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Discussion Starter · #1 ·
Have any of you women had problems controlling your BGs because of your antidepressant ? Do all antidep raise BG ?

I am not on any medication, but felt much better when I was on Paxil in the past. But it caused weight gain ---- something I can't afford with diabetes.

Doctor said my depression was a chemical imbalance ( cause I really don't have anything to be depressed about, and I am always weepy. Commercials on TV can make me weep --- thinking happy thoughts can make me weep. I'm a weeper ---:D But Paxil got rid of that and it was great. ) I miss my Paxil ----
 

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I've been on Effexor for years, I don't know if it made me gain weight, but I do know I'd be miserable without it. Gaining a bit of weight will not hurt you as long as you stay fit and eat well. If you suffer from depression, that can be very dangerous. You could try another antidepressant than Paxil to see if the weight effects are different. You do need to treat your depression, just like you need to treat your diabetes.
 

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I have a history of panic disorder, so I take an SSRI, which is what Paxil is. Actually, I take small doses of two SSRIs because the combination works better for me: 25mg of Zoloft and 37.5mg of Effexor XR once a day.

I was on these meds when I developed diabetes, but I don't think they're in any way responsible. I'm continuing on them now as I make changes to control my diabetes, and I'm losing weight and controlling my bg just fine.

So yeah. That's not authoritative. Just a data point.

As as for depression being a "chemical imbalance," you bet it is!!! I wish I could come back 200 years from now and listen in on a conversation about depression, anxiety, and metal illness in general. I'm POSITIVE it would go something like this:

Person 1: Can you believe that people used to think depression was an emotional disorder and not physical?
Person 2: I know! Like people were just supposed to snap out of it, like it was a simple case of the blues or a character flaw.
Person 1: That's about as sensible as saying "snap out of it" to someone with a broken leg.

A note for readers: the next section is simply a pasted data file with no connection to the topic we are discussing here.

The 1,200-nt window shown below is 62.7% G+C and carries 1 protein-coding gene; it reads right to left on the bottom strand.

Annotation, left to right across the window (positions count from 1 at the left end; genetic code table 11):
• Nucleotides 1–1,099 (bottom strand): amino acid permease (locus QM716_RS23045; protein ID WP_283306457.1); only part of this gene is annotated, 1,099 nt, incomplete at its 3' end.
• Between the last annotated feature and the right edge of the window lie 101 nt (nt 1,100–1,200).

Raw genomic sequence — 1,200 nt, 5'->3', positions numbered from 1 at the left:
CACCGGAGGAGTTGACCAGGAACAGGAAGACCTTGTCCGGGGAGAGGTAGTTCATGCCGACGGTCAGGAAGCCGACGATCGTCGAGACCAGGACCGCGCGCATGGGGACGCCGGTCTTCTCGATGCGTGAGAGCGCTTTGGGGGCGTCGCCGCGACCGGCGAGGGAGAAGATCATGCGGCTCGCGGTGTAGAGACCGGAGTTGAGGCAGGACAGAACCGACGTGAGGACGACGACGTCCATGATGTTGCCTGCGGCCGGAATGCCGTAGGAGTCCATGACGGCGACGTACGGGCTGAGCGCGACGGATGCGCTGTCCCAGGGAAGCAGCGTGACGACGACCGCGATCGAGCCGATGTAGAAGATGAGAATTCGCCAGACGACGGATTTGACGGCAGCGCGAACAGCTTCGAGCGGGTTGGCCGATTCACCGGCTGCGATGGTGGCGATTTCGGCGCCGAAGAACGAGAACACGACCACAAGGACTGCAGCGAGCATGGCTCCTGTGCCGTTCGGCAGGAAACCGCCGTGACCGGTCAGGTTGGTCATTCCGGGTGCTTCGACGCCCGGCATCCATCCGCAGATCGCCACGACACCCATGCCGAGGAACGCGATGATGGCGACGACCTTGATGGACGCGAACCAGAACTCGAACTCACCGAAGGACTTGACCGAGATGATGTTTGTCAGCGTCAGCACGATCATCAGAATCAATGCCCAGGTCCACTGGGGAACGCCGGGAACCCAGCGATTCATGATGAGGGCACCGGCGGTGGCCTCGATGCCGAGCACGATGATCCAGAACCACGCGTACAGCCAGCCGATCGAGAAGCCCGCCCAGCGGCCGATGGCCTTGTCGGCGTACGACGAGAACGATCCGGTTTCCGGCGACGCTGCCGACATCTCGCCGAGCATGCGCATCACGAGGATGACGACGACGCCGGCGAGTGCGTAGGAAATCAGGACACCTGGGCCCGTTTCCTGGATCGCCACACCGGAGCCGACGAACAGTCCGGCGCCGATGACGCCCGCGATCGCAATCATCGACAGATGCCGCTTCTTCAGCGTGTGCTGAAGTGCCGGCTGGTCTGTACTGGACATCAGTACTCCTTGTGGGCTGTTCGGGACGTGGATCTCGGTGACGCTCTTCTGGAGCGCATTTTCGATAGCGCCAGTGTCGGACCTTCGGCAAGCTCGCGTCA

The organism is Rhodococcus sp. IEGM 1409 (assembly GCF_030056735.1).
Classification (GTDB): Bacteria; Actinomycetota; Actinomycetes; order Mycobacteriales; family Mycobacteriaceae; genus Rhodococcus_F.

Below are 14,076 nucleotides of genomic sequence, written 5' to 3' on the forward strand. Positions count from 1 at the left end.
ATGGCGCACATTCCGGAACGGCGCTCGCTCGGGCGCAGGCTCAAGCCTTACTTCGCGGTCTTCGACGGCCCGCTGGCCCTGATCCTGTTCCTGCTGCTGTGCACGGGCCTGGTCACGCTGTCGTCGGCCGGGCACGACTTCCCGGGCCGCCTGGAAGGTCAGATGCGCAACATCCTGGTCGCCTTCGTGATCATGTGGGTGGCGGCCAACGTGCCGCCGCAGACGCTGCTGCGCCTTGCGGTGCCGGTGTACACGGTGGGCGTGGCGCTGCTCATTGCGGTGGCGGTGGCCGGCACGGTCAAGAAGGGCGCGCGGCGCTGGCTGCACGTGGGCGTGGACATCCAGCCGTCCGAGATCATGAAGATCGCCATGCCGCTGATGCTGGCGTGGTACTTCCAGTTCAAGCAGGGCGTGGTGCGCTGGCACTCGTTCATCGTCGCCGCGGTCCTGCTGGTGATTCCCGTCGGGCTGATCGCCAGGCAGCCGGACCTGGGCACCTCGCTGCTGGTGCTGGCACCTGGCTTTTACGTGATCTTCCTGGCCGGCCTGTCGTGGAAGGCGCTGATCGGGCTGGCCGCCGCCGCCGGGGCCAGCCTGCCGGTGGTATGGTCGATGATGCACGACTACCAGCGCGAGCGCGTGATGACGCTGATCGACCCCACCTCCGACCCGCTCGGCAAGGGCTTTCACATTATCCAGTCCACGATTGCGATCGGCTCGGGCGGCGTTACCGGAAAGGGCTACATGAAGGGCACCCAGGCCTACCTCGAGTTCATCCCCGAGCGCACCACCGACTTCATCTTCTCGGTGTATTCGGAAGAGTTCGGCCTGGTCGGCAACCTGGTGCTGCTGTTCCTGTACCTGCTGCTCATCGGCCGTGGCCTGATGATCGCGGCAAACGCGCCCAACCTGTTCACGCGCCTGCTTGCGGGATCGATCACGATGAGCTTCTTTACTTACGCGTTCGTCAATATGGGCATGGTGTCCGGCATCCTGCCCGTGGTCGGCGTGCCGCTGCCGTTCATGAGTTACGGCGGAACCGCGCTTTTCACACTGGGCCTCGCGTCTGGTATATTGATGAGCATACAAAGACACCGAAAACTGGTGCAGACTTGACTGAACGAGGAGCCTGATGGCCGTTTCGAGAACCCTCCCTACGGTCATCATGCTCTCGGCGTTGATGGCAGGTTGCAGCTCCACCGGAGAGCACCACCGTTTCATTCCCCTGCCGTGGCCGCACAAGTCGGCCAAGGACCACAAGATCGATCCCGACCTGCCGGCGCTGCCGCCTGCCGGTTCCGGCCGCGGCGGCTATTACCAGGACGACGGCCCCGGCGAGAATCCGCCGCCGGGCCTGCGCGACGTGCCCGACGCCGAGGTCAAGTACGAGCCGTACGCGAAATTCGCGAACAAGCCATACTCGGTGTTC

Person 2: I'm sooooo glad I'm living now instead of back in 2011.
Person 1: At least it was a better than the 1600s, when people though people with mental illness were possessed by the devil. At least they didn't burn them at the stake.
Person 2: No, they just shunned them and shamed them.
Person 1: Incredible.
 

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I've been on venlafaxine (Effexor) for quite awhile now too - and before that I was on fluoxetine (Prozac). I gained on fluoxetine, but not noticeably on venlafaxine.
 

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Discussion Starter · #5 ·
Well, I wouldn't mind a little weight gain, but I've read antidepressants can raise your bgs -----

so I am more concerned about the elevated bgs than the weight gain, per se.

Why does treating one thing have to mess something else up ??? :(
 

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Discussion Starter · #6 ·
I have a history of panic disorder, so I take an SSRI, which is what Paxil is. Actually, I take small doses of two SSRIs because the combination works better for me: 25mg of Zoloft and 37.5mg of Effexor XR once a day.

I was on these meds when I developed diabetes, but I don't think they're in any way responsible. I'm continuing on them now as I make changes to control my diabetes, and I'm losing weight and controlling my bg just fine.

So yeah. That's not authoritative. Just a data point.

As as for depression being a "chemical imbalance," you bet it is!!! I wish I could come back 200 years from now and listen in on a conversation about depression, anxiety, and metal illness in general. I'm POSITIVE it would go something like this:

Person 1: Can you believe that people used to think depression was an emotional disorder and not physical?
Person 2: I know! Like people were just supposed to snap out of it, like it was a simple case of the blues or a character flaw.
Person 1: That's about as sensible as saying "snap out of it" to someone with a broken leg.
Person 2: I'm sooooo glad I'm living now instead of back in 2011.
Person 1: At least it was a better than the 1600s, when people though people with mental illness were possessed by the devil. At least they didn't burn them at the stake.
Person 2: No, they just shunned them and shamed them.
Person 1: Incredible.
I have to admit that as I worked as a RN for 20 years, I tended to think of people who took anxiety or antidepressants as sort of weak people who sat around feeling sorry for themselves-- and they just needed to "get over it " ----- ( Easy for me to say at the time, as I was a very healthy person. :eek: )

But alas, I now realize that yes, the chemicals that control the brain can get out of whack just like any other hormone, etc. If we know our liver can get sick, why would we think our brain couldn't ??? They are both vital "organs". Any part of the body can malfunction at any given time. And now it's my time for malfunctions, it seems. ;)
 

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I think there are some medications that do raise bgs, but if your body needs them you have to take them. My dad is almost 92 and is on a daily dose of Prednisone to prevent eye swelling in retina. The prednisone gave him diabetes but without it he would have severe complications. So sometimes you need to balance the benefits and risks. If you can't function without it, then you may need to adjust diabetes meds or insulin to deal with the bg spikes.
 
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